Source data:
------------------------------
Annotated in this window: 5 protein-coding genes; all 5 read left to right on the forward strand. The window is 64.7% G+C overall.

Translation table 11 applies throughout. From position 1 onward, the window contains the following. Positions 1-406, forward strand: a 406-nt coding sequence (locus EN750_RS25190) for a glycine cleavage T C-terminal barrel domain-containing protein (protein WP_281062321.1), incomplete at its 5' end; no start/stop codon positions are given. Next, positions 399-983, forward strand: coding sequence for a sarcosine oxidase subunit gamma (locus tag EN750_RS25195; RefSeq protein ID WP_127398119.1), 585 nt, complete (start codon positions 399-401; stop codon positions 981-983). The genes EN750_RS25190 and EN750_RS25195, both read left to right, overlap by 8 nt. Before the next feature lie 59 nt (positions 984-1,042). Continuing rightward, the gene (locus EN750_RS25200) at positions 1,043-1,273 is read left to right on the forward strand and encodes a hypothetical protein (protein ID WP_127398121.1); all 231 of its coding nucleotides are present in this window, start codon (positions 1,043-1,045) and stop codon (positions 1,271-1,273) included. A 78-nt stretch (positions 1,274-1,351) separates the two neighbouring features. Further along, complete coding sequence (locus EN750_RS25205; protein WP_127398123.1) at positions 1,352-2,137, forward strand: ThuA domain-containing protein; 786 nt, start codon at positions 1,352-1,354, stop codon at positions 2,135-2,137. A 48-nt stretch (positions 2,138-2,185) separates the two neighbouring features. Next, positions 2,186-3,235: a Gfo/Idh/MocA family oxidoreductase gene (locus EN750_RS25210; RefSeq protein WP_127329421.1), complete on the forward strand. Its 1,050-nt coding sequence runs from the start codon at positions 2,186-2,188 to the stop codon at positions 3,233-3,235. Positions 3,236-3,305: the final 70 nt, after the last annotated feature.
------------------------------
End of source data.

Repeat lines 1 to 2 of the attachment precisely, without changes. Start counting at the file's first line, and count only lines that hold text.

Annotated in this window: 5 protein-coding genes; all 5 read left to right on the forward strand. The window is 64.7% G+C overall.

Translation table 11 applies throughout. From position 1 onward, the window contains the following. Positions 1-406, forward strand: a 406-nt coding sequence (locus EN750_RS25190) for a glycine cleavage T C-terminal barrel domain-containing protein (protein WP_281062321.1), incomplete at its 5' end; no start/stop codon positions are given. Next, positions 399-983, forward strand: coding sequence for a sarcosine oxidase subunit gamma (locus tag EN750_RS25195; RefSeq protein ID WP_127398119.1), 585 nt, complete (start codon positions 399-401; stop codon positions 981-983). The genes EN750_RS25190 and EN750_RS25195, both read left to right, overlap by 8 nt. Before the next feature lie 59 nt (positions 984-1,042). Continuing rightward, the gene (locus EN750_RS25200) at positions 1,043-1,273 is read left to right on the forward strand and encodes a hypothetical protein (protein ID WP_127398121.1); all 231 of its coding nucleotides are present in this window, start codon (positions 1,043-1,045) and stop codon (positions 1,271-1,273) included. A 78-nt stretch (positions 1,274-1,351) separates the two neighbouring features. Further along, complete coding sequence (locus EN750_RS25205; protein WP_127398123.1) at positions 1,352-2,137, forward strand: ThuA domain-containing protein; 786 nt, start codon at positions 1,352-1,354, stop codon at positions 2,135-2,137. A 48-nt stretch (positions 2,138-2,185) separates the two neighbouring features. Next, positions 2,186-3,235: a Gfo/Idh/MocA family oxidoreductase gene (locus EN750_RS25210; RefSeq protein WP_127329421.1), complete on the forward strand. Its 1,050-nt coding sequence runs from the start codon at positions 2,186-2,188 to the stop codon at positions 3,233-3,235. Positions 3,236-3,305: the final 70 nt, after the last annotated feature.